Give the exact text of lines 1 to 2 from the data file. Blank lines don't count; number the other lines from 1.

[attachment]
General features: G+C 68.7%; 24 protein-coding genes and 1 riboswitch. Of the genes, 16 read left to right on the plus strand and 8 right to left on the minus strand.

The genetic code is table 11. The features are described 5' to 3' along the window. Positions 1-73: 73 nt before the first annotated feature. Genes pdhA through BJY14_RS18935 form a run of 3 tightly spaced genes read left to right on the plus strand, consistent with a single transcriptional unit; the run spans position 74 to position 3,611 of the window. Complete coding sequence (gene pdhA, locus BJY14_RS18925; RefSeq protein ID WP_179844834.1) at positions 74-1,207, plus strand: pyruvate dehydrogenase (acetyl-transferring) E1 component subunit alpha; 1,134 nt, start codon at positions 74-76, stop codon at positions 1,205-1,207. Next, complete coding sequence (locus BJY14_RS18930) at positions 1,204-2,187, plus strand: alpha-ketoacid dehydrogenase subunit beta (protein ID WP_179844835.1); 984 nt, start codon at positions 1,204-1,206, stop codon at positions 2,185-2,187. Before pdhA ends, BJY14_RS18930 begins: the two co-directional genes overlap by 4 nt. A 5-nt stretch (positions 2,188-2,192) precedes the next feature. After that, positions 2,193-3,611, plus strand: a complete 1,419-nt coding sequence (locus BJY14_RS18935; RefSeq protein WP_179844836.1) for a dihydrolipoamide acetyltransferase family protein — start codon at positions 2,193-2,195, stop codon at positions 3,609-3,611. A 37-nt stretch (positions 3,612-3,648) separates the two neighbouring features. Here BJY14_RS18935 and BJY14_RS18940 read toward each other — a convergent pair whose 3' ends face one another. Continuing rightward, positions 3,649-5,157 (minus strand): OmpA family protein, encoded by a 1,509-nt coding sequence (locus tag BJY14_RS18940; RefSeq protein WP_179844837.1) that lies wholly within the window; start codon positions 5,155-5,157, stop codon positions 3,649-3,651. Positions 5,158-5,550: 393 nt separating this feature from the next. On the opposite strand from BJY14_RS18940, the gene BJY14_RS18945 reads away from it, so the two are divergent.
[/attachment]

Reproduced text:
General features: G+C 68.7%; 24 protein-coding genes and 1 riboswitch. Of the genes, 16 read left to right on the plus strand and 8 right to left on the minus strand.

The genetic code is table 11. The features are described 5' to 3' along the window. Positions 1-73: 73 nt before the first annotated feature. Genes pdhA through BJY14_RS18935 form a run of 3 tightly spaced genes read left to right on the plus strand, consistent with a single transcriptional unit; the run spans position 74 to position 3,611 of the window. Complete coding sequence (gene pdhA, locus BJY14_RS18925; RefSeq protein ID WP_179844834.1) at positions 74-1,207, plus strand: pyruvate dehydrogenase (acetyl-transferring) E1 component subunit alpha; 1,134 nt, start codon at positions 74-76, stop codon at positions 1,205-1,207. Next, complete coding sequence (locus BJY14_RS18930) at positions 1,204-2,187, plus strand: alpha-ketoacid dehydrogenase subunit beta (protein ID WP_179844835.1); 984 nt, start codon at positions 1,204-1,206, stop codon at positions 2,185-2,187. Before pdhA ends, BJY14_RS18930 begins: the two co-directional genes overlap by 4 nt. A 5-nt stretch (positions 2,188-2,192) precedes the next feature. After that, positions 2,193-3,611, plus strand: a complete 1,419-nt coding sequence (locus BJY14_RS18935; RefSeq protein WP_179844836.1) for a dihydrolipoamide acetyltransferase family protein — start codon at positions 2,193-2,195, stop codon at positions 3,609-3,611. A 37-nt stretch (positions 3,612-3,648) separates the two neighbouring features. Here BJY14_RS18935 and BJY14_RS18940 read toward each other — a convergent pair whose 3' ends face one another. Continuing rightward, positions 3,649-5,157 (minus strand): OmpA family protein, encoded by a 1,509-nt coding sequence (locus tag BJY14_RS18940; RefSeq protein WP_179844837.1) that lies wholly within the window; start codon positions 5,155-5,157, stop codon positions 3,649-3,651. Positions 5,158-5,550: 393 nt separating this feature from the next. On the opposite strand from BJY14_RS18940, the gene BJY14_RS18945 reads away from it, so the two are divergent.